Previous commentaries by the author are available at: http://open.salon.com/blog/almariam/ and www.huffingtonpost.com/alemayehu-g-mariam/
Alemayehu G Mariam
Donald Payne Was a Drum Major for Democracy and Human Rights
Grassroots Ethiopian human rights groups and activists have been stunned by the death last week of Donald Payne, our strongest ally and advocate in the U.S. Congress. His passing marks a major setback to the cause of freedom, democracy and human rights in Ethiopia and Africa. But Don Payne has left us a rich legacy of human rights advocacy and legislative action spanning over two decades. It is now our burden — indeed our moral duty — to build, to expand and to deliver on that legacy.
Over the past week, many Ethiopians who have worked with Don Payne and followed his labor of love in Ethiopia and Africa over the years have been asking what Diaspora Ethiopians could do individually or as a community to honor his memory and legacy. They all have great ideas: We should set up a scholarship fund in his name at his alma mater. We should sponsor a human rights conference in his name. We should contribute money in his name to his favorite charity. We should have a special occasion named in his honor. We should have a special memorial church service for him and so on.
These are commendable things to do in his memory; but I believe the greatest honor we can bestow upon our friend Donald Payne is to deliver on his rich legacy with steely resolve. Don Payne’s legacy is the active promotion of democracy and human rights in Africa. His singular legacy in Ethiopia is his unrelenting effort to link human rights to such core American values as the rule of law, accountability and transparency.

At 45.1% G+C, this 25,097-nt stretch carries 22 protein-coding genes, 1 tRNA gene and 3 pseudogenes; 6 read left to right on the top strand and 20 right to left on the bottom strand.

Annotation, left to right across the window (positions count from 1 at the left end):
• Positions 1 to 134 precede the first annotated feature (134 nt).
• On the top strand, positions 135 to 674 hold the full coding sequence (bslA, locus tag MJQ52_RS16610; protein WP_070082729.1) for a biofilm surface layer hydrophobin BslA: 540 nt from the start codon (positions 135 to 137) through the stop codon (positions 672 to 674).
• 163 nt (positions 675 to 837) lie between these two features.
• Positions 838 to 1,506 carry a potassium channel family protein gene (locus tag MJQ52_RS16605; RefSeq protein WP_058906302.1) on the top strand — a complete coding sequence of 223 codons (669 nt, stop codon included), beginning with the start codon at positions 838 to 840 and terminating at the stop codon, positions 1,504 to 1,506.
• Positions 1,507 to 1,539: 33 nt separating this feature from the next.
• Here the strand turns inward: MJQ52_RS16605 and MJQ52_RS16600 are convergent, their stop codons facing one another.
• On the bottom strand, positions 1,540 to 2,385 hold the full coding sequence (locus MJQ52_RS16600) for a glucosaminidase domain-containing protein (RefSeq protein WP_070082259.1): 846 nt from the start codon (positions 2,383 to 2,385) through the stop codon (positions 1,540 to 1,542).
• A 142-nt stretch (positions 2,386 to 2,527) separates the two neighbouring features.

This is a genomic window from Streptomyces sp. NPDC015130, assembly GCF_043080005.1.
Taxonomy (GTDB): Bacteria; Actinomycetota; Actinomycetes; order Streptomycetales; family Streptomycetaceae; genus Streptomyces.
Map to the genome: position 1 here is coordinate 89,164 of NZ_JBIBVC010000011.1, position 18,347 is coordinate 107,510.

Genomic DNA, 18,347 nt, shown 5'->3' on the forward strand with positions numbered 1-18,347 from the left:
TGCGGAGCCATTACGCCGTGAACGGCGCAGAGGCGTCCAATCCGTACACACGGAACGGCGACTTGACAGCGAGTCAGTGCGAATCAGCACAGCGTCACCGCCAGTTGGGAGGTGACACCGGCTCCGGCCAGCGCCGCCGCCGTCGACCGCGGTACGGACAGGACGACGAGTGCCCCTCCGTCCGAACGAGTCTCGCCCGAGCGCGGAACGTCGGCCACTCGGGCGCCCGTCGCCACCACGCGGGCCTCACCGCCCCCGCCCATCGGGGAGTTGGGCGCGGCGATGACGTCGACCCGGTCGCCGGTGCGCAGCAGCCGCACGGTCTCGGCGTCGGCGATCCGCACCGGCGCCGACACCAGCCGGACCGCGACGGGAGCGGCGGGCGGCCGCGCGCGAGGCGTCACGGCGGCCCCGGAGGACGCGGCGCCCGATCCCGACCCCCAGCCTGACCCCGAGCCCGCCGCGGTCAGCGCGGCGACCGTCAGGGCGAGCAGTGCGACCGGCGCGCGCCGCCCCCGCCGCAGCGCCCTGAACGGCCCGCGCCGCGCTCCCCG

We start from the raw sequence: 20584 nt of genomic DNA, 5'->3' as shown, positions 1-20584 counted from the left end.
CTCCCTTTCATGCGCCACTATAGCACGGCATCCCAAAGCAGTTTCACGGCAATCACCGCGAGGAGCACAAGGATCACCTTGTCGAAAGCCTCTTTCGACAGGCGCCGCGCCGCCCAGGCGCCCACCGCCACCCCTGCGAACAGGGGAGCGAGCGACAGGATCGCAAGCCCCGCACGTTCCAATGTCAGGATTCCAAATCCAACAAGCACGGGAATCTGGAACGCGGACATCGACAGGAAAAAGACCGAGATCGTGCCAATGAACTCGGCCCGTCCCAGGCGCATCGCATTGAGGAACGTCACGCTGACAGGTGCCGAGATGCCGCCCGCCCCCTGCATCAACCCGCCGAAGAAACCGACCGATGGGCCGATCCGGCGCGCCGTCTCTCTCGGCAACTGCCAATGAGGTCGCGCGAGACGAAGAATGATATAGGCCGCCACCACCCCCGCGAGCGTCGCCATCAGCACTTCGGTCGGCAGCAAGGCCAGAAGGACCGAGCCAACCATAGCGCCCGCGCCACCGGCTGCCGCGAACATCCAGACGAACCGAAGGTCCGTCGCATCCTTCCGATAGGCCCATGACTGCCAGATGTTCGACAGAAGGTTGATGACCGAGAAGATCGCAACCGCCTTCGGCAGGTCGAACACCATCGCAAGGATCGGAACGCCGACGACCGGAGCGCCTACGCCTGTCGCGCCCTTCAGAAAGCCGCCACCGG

Donald Payne lived a life of public service both in his congressional district in New Jersey and in his larger “continental district” of Africa. He crisscrossed the continent to stand up and speak up for Africa’s voiceless, faceless and namelesswho continue to suffer in quiet desperation under ruthless dictatorships. He never sought public recognition or accolade for what he did for Africans and in Africa. He never compalined about the hardships and risks he faced, and patiently deflected the slings and arrows of African dictators who never missed an opportunity to vilify and denounce him for his unwavering stand on democracy and human rights.